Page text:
Even with the business world slowing down during the initial onset of the Covid-19 pandemic last year and the move to a hybrid workplace, money still found ways to move around and innovative new companies managed to find the funding that they needed, albeit with very different ways of doing deals and meeting partners. With far fewer in-person meetings, what had once started as “handshake deals” between business leaders had to be discussed and largely consummated over Zoom and other online meeting platforms, forever changing the way business partnerships take shape.
During the inaugural Vyoptaverse conference on collaboration intelligence, two of the modern day leaders in venture capital funding and enterprise-level finance shared some of the details of how they’ve adapted to online meetings and the shift to remote work while doing the same kind of mutually beneficial multimillion-dollar deals that they’ve always carried out.
During the conference’s Fireside Chat session, Vyopta CEO Alfredo Ramirez talked with Saemin Ahn, managing partner of Rakuten Ventures, and Haim Zaltzman, partner with Latham & Watkins LLP about things like the importance of existing business relationships during the pandemic and how the trust built over the years made it possible to conduct transactions remotely that had traditionally involved travel and in-person meetings.
Ahn, who is based in Singapore, said his work looking for startups for possible investment had to initially be done by connecting with well-known colleagues and partners since he wasn’t able to travel to San Francisco, Bangkok or Jakarta to meet with founders or others involved in VC deal flow.
“The initial friction of being able to converse and having to have contact has been removed because the need or the obligation to meet in person, which used to be a very important social contract, is gone now because of this whole situation,” he said. “That’s made all of these transactions very seamless but at the same time, it is providing friction for new connections, for new transactions to happen.”
Zaltzman, one of the worldwide leaders in putting together business financing, said he and his team relied on the best digital meeting and interaction tools they could find to connect with parties in their potential deals and build the trust needed to get everyone onboard.
“Some of the lessons learned is that we we can adjust throughout the world and the technology platform is there,” he said. “It used to be that affluent people said they would never sign a deal without meeting someone in person. Obviously that happened because we had no other choice.”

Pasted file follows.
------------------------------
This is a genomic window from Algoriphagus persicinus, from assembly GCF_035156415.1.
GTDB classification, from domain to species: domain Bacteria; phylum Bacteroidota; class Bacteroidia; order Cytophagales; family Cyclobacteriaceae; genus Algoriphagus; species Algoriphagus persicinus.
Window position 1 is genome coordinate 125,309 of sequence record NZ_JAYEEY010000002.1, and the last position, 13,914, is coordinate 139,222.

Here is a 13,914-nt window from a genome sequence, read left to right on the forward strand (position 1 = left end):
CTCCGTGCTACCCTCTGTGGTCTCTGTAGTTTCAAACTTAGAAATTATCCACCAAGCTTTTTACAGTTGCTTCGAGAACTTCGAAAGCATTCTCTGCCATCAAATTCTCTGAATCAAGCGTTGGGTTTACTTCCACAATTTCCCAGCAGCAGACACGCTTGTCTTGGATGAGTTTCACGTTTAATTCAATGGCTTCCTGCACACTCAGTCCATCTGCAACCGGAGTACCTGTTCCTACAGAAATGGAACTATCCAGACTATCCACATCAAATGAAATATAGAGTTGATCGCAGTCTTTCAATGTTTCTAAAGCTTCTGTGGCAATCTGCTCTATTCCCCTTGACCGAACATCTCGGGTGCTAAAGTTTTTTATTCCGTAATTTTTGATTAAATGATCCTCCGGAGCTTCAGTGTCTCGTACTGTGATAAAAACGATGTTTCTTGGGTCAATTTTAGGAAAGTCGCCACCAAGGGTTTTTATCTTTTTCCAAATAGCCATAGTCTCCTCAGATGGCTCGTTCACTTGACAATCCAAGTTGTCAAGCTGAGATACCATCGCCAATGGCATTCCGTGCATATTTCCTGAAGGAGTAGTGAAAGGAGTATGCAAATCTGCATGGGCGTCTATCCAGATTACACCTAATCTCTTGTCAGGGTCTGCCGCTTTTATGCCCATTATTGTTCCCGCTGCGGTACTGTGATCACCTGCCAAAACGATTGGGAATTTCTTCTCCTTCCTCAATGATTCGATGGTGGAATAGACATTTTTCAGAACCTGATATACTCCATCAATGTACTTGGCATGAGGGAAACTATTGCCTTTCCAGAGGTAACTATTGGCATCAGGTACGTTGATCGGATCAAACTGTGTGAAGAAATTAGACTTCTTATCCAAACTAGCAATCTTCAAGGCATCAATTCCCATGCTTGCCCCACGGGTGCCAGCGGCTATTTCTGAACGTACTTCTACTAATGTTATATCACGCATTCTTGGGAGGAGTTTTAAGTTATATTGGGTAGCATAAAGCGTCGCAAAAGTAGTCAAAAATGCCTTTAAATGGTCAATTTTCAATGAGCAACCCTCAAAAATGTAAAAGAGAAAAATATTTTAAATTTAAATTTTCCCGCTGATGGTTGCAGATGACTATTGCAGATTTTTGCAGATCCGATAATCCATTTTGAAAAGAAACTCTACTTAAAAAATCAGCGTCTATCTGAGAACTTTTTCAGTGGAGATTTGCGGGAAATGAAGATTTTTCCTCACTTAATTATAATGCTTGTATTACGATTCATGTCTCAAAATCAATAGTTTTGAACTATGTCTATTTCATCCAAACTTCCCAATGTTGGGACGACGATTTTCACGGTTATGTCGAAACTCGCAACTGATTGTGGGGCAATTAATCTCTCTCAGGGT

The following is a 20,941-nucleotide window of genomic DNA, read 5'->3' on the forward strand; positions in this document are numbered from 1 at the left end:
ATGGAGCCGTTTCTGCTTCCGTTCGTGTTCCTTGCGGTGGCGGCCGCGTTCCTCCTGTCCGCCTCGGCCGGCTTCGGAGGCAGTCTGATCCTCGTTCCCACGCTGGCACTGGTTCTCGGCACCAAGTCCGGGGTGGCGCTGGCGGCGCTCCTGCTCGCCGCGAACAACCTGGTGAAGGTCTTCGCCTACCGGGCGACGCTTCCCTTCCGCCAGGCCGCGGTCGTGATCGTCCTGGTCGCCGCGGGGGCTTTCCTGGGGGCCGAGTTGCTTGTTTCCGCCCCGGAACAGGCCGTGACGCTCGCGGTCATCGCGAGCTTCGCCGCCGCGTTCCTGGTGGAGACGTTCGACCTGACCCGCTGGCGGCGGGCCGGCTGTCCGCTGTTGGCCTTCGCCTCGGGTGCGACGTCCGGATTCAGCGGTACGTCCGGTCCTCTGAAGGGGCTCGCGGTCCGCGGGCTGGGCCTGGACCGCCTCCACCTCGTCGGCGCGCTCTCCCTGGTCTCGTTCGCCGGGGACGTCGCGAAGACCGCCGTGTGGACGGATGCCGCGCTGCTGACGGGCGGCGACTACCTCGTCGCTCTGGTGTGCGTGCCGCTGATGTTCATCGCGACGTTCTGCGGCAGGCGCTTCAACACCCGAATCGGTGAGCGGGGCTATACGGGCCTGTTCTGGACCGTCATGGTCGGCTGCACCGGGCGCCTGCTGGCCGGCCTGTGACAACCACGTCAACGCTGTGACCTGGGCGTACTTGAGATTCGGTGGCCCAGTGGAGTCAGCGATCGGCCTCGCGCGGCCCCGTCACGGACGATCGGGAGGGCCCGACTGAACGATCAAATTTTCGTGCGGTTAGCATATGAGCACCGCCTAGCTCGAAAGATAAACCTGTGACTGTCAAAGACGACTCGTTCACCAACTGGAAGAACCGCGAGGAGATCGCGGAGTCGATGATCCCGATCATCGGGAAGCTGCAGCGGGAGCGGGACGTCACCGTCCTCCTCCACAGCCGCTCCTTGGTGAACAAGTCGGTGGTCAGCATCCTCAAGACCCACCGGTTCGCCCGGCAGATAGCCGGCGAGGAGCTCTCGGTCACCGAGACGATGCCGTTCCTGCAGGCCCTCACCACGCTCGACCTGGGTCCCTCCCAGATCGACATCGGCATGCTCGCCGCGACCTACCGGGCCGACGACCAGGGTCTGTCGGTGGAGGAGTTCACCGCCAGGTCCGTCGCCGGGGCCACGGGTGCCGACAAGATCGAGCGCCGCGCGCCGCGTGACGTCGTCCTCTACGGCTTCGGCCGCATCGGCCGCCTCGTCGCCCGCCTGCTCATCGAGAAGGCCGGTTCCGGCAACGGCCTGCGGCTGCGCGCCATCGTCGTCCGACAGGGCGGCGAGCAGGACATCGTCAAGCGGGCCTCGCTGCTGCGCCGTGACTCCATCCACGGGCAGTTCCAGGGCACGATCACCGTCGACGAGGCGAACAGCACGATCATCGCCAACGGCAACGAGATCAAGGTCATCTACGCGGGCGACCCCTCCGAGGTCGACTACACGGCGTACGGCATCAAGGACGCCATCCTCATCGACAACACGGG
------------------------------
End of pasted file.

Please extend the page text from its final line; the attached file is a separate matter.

Talking about the shift to the hybrid workplace, Zaltzman sees the business world moving back toward the office for the most part but with more considerations for flexible work-from-home days if not longer time periods given for some workers who only need to report in person occasionally.
“We think human contact is important and, particularly for our staff and our colleagues and associates, it creates team camaraderie that will push better results. We do believe that connection is there now,” he said. “We’re obviously very cognizant that individuals will have certain yearnings to maybe do a Friday at home, not travel as much, things of that sort. I think we’re going to be very, very flexible but I in terms of coming back, we’re expecting fully to be open and most businesses to be open in the fall.”
Ahn said employers are working to find the balance between delivering on previous levels of success attained during in-office working and giving employees the freedom and flexibility via the hybrid workplace they need to keep from burning out.
“When we talk about the Zoom fatigue or overall, how do we deal with general mental health nobody has really cracked the code on understanding that. That kind of general fatigue also existed before… it just hasn’t been kind of precluded and segmented towards Zoom or general, web interactions,” he said. “Improving general corporate culture is very important but at the same time I see that giving better guidance to managers in terms of how to interact with employees in this new era is so, so critical.”
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Chad Swiatecki is a business writer and journalist whose work has appeared in Rolling Stone, Billboard, New York Daily News, Austin Business Journal, Austin American-Statesman and many other print and online publications. He lives in Austin, Texas and is a graduate of Michigan State University. Find him online on LinkedIn.